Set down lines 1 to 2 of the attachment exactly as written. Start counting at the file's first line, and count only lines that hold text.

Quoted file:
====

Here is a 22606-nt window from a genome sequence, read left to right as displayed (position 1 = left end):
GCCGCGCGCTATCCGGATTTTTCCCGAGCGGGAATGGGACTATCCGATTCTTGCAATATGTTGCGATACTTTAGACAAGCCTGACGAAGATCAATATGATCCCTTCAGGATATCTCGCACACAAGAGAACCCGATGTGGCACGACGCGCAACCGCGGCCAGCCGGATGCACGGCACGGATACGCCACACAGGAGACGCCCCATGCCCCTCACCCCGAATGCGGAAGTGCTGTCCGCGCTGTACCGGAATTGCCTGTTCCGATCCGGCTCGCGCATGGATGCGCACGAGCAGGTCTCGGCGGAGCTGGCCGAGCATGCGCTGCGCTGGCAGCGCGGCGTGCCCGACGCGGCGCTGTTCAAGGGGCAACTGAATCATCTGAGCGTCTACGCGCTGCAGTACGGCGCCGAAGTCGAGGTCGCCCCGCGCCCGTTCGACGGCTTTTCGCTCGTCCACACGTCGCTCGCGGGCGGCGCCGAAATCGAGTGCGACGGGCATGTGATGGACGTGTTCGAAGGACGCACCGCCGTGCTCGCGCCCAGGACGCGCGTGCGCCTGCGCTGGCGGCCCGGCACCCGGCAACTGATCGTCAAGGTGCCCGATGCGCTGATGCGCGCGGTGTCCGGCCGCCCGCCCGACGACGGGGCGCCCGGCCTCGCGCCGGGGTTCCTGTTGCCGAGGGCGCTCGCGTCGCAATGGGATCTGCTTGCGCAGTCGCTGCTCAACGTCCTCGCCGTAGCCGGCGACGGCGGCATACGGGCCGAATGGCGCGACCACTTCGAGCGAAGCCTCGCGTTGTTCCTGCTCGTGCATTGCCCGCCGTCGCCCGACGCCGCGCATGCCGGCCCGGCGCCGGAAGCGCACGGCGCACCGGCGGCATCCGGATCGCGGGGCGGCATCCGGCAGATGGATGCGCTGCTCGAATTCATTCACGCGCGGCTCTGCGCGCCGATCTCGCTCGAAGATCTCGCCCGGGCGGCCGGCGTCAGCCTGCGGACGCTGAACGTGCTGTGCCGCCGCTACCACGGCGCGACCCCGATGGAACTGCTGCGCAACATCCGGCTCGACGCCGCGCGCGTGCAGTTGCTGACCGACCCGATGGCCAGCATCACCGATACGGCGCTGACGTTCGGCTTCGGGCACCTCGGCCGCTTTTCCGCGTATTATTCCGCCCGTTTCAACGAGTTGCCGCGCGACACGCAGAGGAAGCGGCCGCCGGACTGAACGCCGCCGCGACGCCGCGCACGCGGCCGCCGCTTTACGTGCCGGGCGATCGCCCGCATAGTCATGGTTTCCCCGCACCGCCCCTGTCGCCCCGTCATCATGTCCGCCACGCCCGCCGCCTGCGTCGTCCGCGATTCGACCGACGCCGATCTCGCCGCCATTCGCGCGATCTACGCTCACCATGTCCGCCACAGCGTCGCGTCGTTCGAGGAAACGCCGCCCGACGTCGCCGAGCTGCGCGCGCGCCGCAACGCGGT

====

Here is a 22606-nt window from a genome sequence, read left to right as displayed (position 1 = left end):
GCCGCGCGCTATCCGGATTTTTCCCGAGCGGGAATGGGACTATCCGATTCTTGCAATATGTTGCGATACTTTAGACAAGCCTGACGAAGATCAATATGATCCCTTCAGGATATCTCGCACACAAGAGAACCCGATGTGGCACGACGCGCAACCGCGGCCAGCCGGATGCACGGCACGGATACGCCACACAGGAGACGCCCCATGCCCCTCACCCCGAATGCGGAAGTGCTGTCCGCGCTGTACCGGAATTGCCTGTTCCGATCCGGCTCGCGCATGGATGCGCACGAGCAGGTCTCGGCGGAGCTGGCCGAGCATGCGCTGCGCTGGCAGCGCGGCGTGCCCGACGCGGCGCTGTTCAAGGGGCAACTGAATCATCTGAGCGTCTACGCGCTGCAGTACGGCGCCGAAGTCGAGGTCGCCCCGCGCCCGTTCGACGGCTTTTCGCTCGTCCACACGTCGCTCGCGGGCGGCGCCGAAATCGAGTGCGACGGGCATGTGATGGACGTGTTCGAAGGACGCACCGCCGTGCTCGCGCCCAGGACGCGCGTGCGCCTGCGCTGGCGGCCCGGCACCCGGCAACTGATCGTCAAGGTGCCCGATGCGCTGATGCGCGCGGTGTCCGGCCGCCCGCCCGACGACGGGGCGCCCGGCCTCGCGCCGGGGTTCCTGTTGCCGAGGGCGCTCGCGTCGCAATGGGATCTGCTTGCGCAGTCGCTGCTCAACGTCCTCGCCGTAGCCGGCGACGGCGGCATACGGGCCGAATGGCGCGACCACTTCGAGCGAAGCCTCGCGTTGTTCCTGCTCGTGCATTGCCCGCCGTCGCCCGACGCCGCGCATGCCGGCCCGGCGCCGGAAGCGCACGGCGCACCGGCGGCATCCGGATCGCGGGGCGGCATCCGGCAGATGGATGCGCTGCTCGAATTCATTCACGCGCGGCTCTGCGCGCCGATCTCGCTCGAAGATCTCGCCCGGGCGGCCGGCGTCAGCCTGCGGACGCTGAACGTGCTGTGCCGCCGCTACCACGGCGCGACCCCGATGGAACTGCTGCGCAACATCCGGCTCGACGCCGCGCGCGTGCAGTTGCTGACCGACCCGATGGCCAGCATCACCGATACGGCGCTGACGTTCGGCTTCGGGCACCTCGGCCGCTTTTCCGCGTATTATTCCGCCCGTTTCAACGAGTTGCCGCGCGACACGCAGAGGAAGCGGCCGCCGGACTGAACGCCGCCGCGACGCCGCGCACGCGGCCGCCGCTTTACGTGCCGGGCGATCGCCCGCATAGTCATGGTTTCCCCGCACCGCCCCTGTCGCCCCGTCATCATGTCCGCCACGCCCGCCGCCTGCGTCGTCCGCGATTCGACCGACGCCGATCTCGCCGCCATTCGCGCGATCTACGCTCACCATGTCCGCCACAGCGTCGCGTCGTTCGAGGAAACGCCGCCCGACGTCGCCGAGCTGCGCGCGCGCCGCAACGCGGT